The opinion of the court was delivered by: Sandra M. Snyder United States Magistrate Judge
ORDER DISMISSING COMPLAINT, WITH LEAVE TO AMEND, FOR FAILURE TO STATE A CLAIM CALIFORNIA (ECF No. 1) THIRTY-DAY DEADLINE
Plaintiff Harold Jenkins ("Plaintiff") is a state prisoner proceeding pro se and in forma pauperis in this civil rights action pursuant to 42 U.S.C. § 1983. Currently pending before the Court is the complaint, filed July 19, 2010. (ECF No. 1.)
The Court is required to screen complaints brought by prisoners seeking relief against a governmental entity or officer or employee of a governmental entity. 28 U.S.C. § 1915A(a). The Court must dismiss a complaint or portion thereof if the prisoner has raised claims that are legally "frivolous or malicious," that "fails to state a claim on which relief may be granted," or that "seeks monetary relief against a defendant who is immune from such relief." 28 U.S.C. § 1915(e)(2)(B).
In determining whether a complaint states a claim, the Court looks to the pleading standard under Federal Rule of Civil Procedure 8(a). Under Rule 8(a), a complaint must contain "a short and plain statement of the claim showing that the pleader is entitled to relief." Fed. R. Civ. P. 8(a)(2). "[T]he pleading standard Rule 8 announces does not require 'detailed factual allegations,' but it demands more than an unadorned, the-defendant-unlawfully-harmed-me accusation." Ashcroft v. Iqbal, 129 S. Ct. 1937, 1949 (2009) (quoting Bell Atlantic Corp. v. Twombly, 550 U.S. 554, 555 (2007)).
Under section 1983, Plaintiff must demonstrate that each defendant personally participated in the deprivation of his rights. Jones v. Williams, 297 F.3d 930, 934 (9th Cir. 2002). This requires the presentation of factual allegations sufficient to state a plausible claim for relief. Iqbal, 129 S. Ct. at 1949-50; Moss v. U.S. Secret Service, 572 F.3d 962, 969 (9th Cir. 2009). "[A] complaint [that] pleads facts that are 'merely consistent with' a defendant's liability . . . 'stops short of the line between possibility and plausibility of entitlement to relief.'" Iqbal, 129 S. Ct. at 1949 (quoting Twombly, 550 U.S. at 557). Further, although a court must accept as true all factual allegations contained in a complaint, a court need not accept a plaintiff's legal conclusions as true. Iqbal, 129 S. Ct. at 1949. "Threadbare recitals of the elements of a cause of action, supported by mere conclusory statements, do not suffice." Id. (quoting Twombly, 550 U.S. at 555).
II. Complaint Allegations
Plaintiff is in the custody of the California Department of Corrections and Rehabilitation and is incarcerated at California State Prison, Corcoran. Plaintiff brings this action against Defendants W. Brodie and A. Renteria, in their official and individual capacities, alleging violations of the Eighth, Fifth and Fourteenth Amendments.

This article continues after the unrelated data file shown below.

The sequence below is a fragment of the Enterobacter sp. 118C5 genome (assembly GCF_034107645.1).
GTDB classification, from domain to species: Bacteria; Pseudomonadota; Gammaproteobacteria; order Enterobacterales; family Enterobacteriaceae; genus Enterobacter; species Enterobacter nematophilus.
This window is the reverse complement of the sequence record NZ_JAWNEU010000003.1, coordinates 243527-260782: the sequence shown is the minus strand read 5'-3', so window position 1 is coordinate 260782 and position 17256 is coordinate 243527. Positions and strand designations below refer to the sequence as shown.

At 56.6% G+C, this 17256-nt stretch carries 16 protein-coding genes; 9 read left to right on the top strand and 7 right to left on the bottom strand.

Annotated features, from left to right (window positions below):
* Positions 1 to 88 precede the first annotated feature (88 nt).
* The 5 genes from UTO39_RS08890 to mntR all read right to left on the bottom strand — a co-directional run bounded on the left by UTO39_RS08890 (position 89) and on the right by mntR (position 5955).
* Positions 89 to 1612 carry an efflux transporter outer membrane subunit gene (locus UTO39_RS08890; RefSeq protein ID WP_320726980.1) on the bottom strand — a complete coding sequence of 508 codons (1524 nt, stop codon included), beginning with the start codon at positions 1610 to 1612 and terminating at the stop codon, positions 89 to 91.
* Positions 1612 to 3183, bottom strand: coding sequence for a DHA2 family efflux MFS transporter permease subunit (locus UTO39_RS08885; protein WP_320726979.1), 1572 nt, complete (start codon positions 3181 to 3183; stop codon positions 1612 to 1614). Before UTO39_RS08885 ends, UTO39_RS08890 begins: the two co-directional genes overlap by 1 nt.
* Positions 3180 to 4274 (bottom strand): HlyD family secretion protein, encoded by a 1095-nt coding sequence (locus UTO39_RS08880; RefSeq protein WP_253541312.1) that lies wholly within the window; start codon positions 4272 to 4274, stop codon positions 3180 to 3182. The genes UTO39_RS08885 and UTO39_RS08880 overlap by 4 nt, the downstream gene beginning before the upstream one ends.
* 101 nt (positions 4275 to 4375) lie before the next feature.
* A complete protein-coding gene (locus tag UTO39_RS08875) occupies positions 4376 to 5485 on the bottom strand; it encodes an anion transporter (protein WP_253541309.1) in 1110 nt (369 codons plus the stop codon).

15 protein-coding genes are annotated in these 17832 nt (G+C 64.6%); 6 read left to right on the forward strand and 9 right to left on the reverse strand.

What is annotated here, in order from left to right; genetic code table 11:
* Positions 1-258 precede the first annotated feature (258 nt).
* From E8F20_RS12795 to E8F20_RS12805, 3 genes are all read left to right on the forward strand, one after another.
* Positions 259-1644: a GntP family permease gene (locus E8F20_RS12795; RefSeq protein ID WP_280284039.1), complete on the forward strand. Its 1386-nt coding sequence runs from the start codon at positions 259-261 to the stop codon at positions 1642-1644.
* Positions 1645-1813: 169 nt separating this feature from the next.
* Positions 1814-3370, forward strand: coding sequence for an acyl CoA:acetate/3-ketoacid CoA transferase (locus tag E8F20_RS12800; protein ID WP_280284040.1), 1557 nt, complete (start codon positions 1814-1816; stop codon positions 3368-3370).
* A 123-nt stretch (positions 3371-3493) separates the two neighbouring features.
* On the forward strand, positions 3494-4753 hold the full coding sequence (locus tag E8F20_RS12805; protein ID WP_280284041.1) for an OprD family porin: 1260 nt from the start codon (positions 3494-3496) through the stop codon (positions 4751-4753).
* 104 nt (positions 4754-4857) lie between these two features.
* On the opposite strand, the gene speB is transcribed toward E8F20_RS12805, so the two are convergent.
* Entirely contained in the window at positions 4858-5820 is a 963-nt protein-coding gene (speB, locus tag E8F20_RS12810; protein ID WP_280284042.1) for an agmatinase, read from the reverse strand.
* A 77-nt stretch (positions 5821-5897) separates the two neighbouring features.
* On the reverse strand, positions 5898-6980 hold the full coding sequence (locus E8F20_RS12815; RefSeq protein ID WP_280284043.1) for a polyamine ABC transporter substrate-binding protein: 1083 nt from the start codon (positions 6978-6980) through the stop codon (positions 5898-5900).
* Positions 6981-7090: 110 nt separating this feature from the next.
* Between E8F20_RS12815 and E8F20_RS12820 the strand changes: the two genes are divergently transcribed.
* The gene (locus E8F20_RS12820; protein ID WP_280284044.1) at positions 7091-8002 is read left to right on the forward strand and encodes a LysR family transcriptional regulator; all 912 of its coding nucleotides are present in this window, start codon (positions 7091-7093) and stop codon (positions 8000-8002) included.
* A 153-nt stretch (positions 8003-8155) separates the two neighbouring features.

On November 19, 2009, Defendant Renteria wrote a rule violation report alleging that Plaintiff stole peanut butter from the dining hall. In the report Defendant Renteria stated that he contacted R. Contreras who informed him the cost of the peanut butter was $7.50 per pound and the oats were $.85 per pound. (Compl. 6, ECF No. 1.) Plaintiff alleges that R. Contreras did not tell Defendant Renteria that the peanut butter cost $7.50 per pound. (Id. at 7.)
On December 4, 2009, Defendant Brodie conducted a hearing on the rules violation and Plaintiff informed him that he wanted to call witnesses. Defendant Brodie informed Plaintiff that the violation was being reduced to an administrative RVR 115 and he was not entitled to witnesses. Plaintiff informed Defendant Brodie that he had contacted "SCC folks" who told him the peanut butter cost $1.03 per pound and the oats were $.44 per pound. (Id.) Plaintiff informed Defendant Brodie that the rule violation should be dismissed because Defendant Renteria falsified the rule violation report. (Id. at 15.) Defendant Brodie found Plaintiff guilty and assessed thirty days loss of privileges. (Id. at 7) Plaintiff alleges that the false report violates his right to due process under the Fifth and Fourteenth Amendments and Defendants acted with deliberate indifference in violation of the Eighth Amendment. (Id. at 8-9.) Plaintiff is seeking general and punitive damages, and injunctive relief.
For the reasons set forth below Plaintiff has failed to state a cognizable claim for relief. Plaintiff shall be given the opportunity to file an amended complaint curing the deficiencies described by the Court in this order. In the paragraphs that follow, the Court will provide Plaintiff with the legal standards that appear to apply to his claims. Plaintiff should carefully review the standards and amend only those claims that he believes, in good faith, are cognizable.
Liability under section 1983 exists where a defendant "acting under the color of law" has deprived the plaintiff "of a right secured by the Constitution or laws of the United States." Jensen v. Lane County, 222 F.3d 570, 574 (9th Cir. 2000). To prove a violation of the Eighth Amendment the plaintiff must "objectively show that he was deprived of something 'sufficiently serious,' and make a subjective showing that the deprivation occurred with deliberate indifference to the inmate's health or safety." Thomas v. Ponder, 611 F.3d 1144, 1150 (9th Cir. 2010) (citations omitted). Deliberate indifference requires a showing that "prison officials were aware of a "substantial risk of serious harm" to an inmates health or safety and that there was no "reasonable justification for the deprivation, in spite of that risk." Id. (quoting Farmer v. Brennan, 511 U.S. 825, 837, 844 (1994)). Officials may be aware of the risk because it is obvious. Thomas, 611 F.3d at 1152. The ...